Thursday, May 26, 2011

Worthwhile Sentences on Interventionism

From Mark Zuckerberg: "A squirrel dying in front of your house may be more relevant to your interests right now than people dying in Africa."

From Tate Watkins: "What if an international peacekeeping force had descended into Charleston after Confederate troops bombarded Fort Sumter?"

From Planet Money: "Has any single human being, either directly or indirectly, cost the United States more money than Osama bin Laden?"

From John Mueller and Mark Stewart: "The cumulative increase in expenditures on US domestic homeland security over the decade since 9/11 exceeds one trillion dollars."

From Paul Valery: “Two dangers constantly threaten the world: order and disorder.”


  1. I'm having an especially tough time with the Zuckerberg quotation. It is without context, but even so, I take issue with several of the underlying philosophies. First of all, what does he mean by "relevant"? A dying squirrel may be more relevant -- because maybe I just hit it with my car and have to peel it from my tire -- but it will never be more important. That's a necessary distinction, and I'm horrified that he is even comparing a squirrel to a person. Of course, the key phrase is "to your interests," which I am also horrified by. Do we help people dying in Africa because it is in our best interests or because it is in theirs? If this statement even remotely reflects Z's political views, I think he should stick to what he's good at: stealing others' ideas and profiting off them. ;)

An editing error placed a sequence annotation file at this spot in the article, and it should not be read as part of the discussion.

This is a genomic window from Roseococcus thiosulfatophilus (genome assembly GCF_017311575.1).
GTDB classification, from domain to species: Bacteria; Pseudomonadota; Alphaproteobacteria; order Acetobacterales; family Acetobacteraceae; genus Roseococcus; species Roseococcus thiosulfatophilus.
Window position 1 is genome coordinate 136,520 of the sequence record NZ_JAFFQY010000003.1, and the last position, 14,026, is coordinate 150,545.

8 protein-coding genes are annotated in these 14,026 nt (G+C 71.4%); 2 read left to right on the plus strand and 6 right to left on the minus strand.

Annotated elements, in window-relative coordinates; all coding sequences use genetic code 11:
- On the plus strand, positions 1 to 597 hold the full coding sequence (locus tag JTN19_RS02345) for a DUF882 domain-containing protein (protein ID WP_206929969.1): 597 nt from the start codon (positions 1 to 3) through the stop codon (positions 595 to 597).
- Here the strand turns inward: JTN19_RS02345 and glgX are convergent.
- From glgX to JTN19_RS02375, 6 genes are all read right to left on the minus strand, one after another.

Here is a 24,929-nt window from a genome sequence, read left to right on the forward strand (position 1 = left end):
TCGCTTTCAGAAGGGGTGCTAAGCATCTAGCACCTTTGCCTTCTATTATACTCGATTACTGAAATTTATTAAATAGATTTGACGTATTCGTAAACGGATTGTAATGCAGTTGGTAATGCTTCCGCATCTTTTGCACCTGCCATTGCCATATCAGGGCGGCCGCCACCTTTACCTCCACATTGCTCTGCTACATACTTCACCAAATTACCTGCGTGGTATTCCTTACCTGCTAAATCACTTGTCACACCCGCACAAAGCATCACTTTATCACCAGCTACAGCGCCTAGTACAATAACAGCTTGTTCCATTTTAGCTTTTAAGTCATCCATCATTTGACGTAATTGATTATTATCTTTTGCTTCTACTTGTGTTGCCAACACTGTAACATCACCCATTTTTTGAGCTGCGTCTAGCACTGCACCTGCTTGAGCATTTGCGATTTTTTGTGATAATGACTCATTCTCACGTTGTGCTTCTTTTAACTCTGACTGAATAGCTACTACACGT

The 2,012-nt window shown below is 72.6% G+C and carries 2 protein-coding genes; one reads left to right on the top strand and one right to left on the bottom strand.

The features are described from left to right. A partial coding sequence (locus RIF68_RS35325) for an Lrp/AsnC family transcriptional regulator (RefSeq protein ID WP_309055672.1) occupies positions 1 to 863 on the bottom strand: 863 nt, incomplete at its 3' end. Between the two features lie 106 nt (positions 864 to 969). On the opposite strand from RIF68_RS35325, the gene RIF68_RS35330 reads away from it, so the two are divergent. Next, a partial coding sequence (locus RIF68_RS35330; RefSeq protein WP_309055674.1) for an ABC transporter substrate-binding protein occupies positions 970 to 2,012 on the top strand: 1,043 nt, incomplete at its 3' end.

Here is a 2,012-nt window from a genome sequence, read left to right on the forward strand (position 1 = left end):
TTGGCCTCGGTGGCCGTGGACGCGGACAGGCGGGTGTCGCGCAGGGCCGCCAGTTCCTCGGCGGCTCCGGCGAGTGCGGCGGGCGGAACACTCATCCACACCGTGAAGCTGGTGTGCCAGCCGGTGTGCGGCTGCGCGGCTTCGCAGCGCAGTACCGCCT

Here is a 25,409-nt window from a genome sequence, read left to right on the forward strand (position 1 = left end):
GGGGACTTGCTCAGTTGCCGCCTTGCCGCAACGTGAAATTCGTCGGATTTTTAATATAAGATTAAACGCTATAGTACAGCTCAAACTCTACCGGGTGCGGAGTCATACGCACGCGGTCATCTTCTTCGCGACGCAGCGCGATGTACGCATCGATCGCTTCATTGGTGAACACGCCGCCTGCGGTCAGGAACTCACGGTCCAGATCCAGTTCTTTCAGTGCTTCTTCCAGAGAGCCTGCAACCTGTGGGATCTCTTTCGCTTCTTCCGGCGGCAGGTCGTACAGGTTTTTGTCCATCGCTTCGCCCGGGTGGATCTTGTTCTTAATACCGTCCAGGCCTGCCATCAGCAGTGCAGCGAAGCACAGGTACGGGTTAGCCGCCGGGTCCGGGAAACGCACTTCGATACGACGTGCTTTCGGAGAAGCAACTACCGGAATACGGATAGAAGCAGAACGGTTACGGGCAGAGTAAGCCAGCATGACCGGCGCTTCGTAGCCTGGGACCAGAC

2. Oooh, I watched the talk. Fascinating. So the quotation was still somewhat out of context, but it doesn't sound like Z was intending to comment on foreign policy. He's still a DB, but that makes me feel a little better.

  3. I believe the quote comes from the book "The Facebook Effect: The Inside Story of the Company That Is Connecting the World". Of course I wasn't (nor I think was Zuckerberg) suggesting this is a good thing. Just a reality. In fact he wasn't the first to suggest this. Adam Smith did it 200 years ago:


You are the reason why I do not write privately. I would love to hear your thoughts, whether you agree or not.